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The pros and cons of data breach insurance

The security incident at the Hannaford supermarket chain and elsewhere have some wondering if it's time to purchase data breach insurance. But experts say there are drawbacks.

It transfers some of the risk from an organization that may not be able to deal with all the technological issues.

Roger Nebel,
director of strategic securityFTI Consulting

Security incidents at the Hannaford Bros. Co. supermarket chain and elsewhere illustrate the importance of a response plan, but industry experts are less than enthusiastic when asked if such a plan should include data breach insurance.

Some experts say it doesn't hurt to include the insurance as part of a larger data breach response program. But in general data breach insurance is an immature product that lacks uniformity from one provider to the next, others warn.

Data breach insurance has become increasingly popular as the rate of security incidents accelerate. Troy, Mich.-based Royal Group Services Ltd., for example, devotes a healthy chunk of its website toward promoting its breach insurance product, saying that "a merchant could incur unexpected costs resulting from a data breach [that could] significantly affect revenue and even jeopardize the existence of the business. This inexpensive policy reduces a merchant's monetary exposure when a presumed or actual data compromise occurs, thus providing peace of mind!"

Meanwhile, Toronto-based Executive Risk Insurance Services is rolling out a data breach insurance category for corporate clients, and similar insurance is available from such companies as American International Group Inc. (AIG) and Chubb Corp.

It ... will not guard against damage to reputation and the consequential loss in client business and future opportunities that can result.

Brian Davey,
Senior Consultant, Teed Business Continuity

Indeed, data breach insurance can be useful if incorporated into a larger incident response plan, experts say. But it would be a mistake to think an insurance policy by itself is all that's needed to survive the aftermath of a breach like the one Hannaford suffered. The supermarket chain disclosed Monday that it suffered a serious data breach in which 4.2 million credit and debit card numbers were potentially exposed to identity fraud.

"Insurance is never the complete answer to a security breach," said Brian Davey, a senior consultant at Teed Business Continuity. "It can undoubtedly reduce the direct financial impact of a breach but will not guard against damage to reputation and the consequential loss in client business and future opportunities that can result."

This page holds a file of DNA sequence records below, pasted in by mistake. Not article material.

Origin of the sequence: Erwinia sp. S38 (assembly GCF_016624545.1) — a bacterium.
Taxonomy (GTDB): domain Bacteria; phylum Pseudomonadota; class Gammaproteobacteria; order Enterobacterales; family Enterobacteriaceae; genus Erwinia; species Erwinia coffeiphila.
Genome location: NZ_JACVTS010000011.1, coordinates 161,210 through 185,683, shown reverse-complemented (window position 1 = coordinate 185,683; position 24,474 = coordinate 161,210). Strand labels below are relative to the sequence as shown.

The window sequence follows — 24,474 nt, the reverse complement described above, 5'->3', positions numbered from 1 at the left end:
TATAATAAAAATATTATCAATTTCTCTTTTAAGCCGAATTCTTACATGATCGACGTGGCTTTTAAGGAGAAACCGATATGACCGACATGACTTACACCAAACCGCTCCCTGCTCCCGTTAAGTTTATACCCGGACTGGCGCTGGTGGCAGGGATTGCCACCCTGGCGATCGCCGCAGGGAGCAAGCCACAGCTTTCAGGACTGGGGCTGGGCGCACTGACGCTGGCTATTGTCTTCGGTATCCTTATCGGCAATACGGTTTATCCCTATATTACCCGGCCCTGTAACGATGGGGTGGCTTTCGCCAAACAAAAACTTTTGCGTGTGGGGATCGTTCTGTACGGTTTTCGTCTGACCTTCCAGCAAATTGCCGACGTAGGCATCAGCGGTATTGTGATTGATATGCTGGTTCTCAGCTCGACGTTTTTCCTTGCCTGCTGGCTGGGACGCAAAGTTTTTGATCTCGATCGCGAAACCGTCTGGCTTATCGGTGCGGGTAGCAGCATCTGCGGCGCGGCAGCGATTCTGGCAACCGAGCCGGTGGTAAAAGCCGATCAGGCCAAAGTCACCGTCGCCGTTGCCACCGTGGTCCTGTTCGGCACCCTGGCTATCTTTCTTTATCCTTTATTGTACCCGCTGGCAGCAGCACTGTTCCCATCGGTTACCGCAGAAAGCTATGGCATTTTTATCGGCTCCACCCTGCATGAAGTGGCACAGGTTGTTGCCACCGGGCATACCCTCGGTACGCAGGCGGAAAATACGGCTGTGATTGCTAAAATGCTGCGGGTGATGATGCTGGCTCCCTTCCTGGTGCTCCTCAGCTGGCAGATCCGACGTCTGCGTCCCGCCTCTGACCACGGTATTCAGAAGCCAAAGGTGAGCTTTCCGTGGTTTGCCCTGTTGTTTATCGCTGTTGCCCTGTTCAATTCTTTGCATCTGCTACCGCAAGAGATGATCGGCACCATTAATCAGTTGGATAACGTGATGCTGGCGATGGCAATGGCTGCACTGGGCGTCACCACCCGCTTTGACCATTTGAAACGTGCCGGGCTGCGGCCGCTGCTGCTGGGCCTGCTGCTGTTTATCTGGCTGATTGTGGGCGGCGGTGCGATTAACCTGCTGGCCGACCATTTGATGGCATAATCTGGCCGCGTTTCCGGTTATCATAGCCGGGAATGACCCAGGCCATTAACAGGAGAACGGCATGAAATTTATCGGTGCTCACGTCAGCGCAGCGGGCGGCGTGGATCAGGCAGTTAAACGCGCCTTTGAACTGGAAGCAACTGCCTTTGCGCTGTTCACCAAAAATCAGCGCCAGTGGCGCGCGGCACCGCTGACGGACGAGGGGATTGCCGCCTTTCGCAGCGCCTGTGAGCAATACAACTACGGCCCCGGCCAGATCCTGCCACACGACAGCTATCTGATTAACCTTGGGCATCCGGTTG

Furthermore, he said, the downside of insurance is that it can lead to complacency, where companies believe that a risk is fully mitigated without understanding the residual risk that still exists.

Roger Nebel, director of strategic security for Washington D.C.-based FTI Consulting, agrees insurance should not be seen as the be-all, end-all, but he does see it as a useful part of a company's overall business continuity program.

"It is especially good to have it if you are a small business because it transfers some of the risk from an organization that may not be able to deal with all the technological issues," said Nebel.

Nebel suspects that Hannaford already has the insurance, which could come in handy against the $1 million or so he believes the chain will have to spend dealing with the breach. Specifically, he said it makes sense to work a rider on data breach coverage into a company's general liability policy.

"This kind of insurance isn't perfect, but I do recommend it if you can afford it," he said. "It's at least something to have against the millions you'll have to spend in the event of a breach."

Lisa Sotto, head of the privacy and information management practice at Hunton & Williams LLP and vice chair of the DHS Data Privacy and Integrity Advisory Committee, said insurance is one thing to consider when developing a business continuity plan. But it's not the biggest piece of the puzzle.


"Most companies I know of have thought about insurance and rejected the idea, and today it's not the most useful product to purchase because it has holes, said Sotto, who recently co-authored a (.pdf) report on how to navigate the legal minefields of a data breach.

She said there's no one-size-fits-all formula for data breach insurance, and many insurers continue to wrestle over what standard coverage should look like. Furthermore, she said, coverage often includes credit monitoring but she hasn't run into anyone who has taken advantage of it.

"One issue is that there is no immediate evidence that harm has been done," Sotto said. "It's one thing if there are actual identity theft victims, but right now very few victims emerge after a breach, and for data breach insurance to be worth it you need to have a lot more cases of actual victims coming forward."

Rich Mogull, former Gartner analyst and founder of security consultancy Securosis, agreed. In his opinion, a company shouldn't pay for something unless it has clear value and it can justify the investment. Data breach insurance doesn't meet that criteria, he said.

"The general opinion is that since they don't have any accurate actuarial data, there is no way the insurance companies can properly price it," he said. "As a result, policies may be expensive and, in the end, all it buys you is a seat at the arbitration table. No one knows how this stuff should really be priced or how much it helps. And so it's buyer beware."

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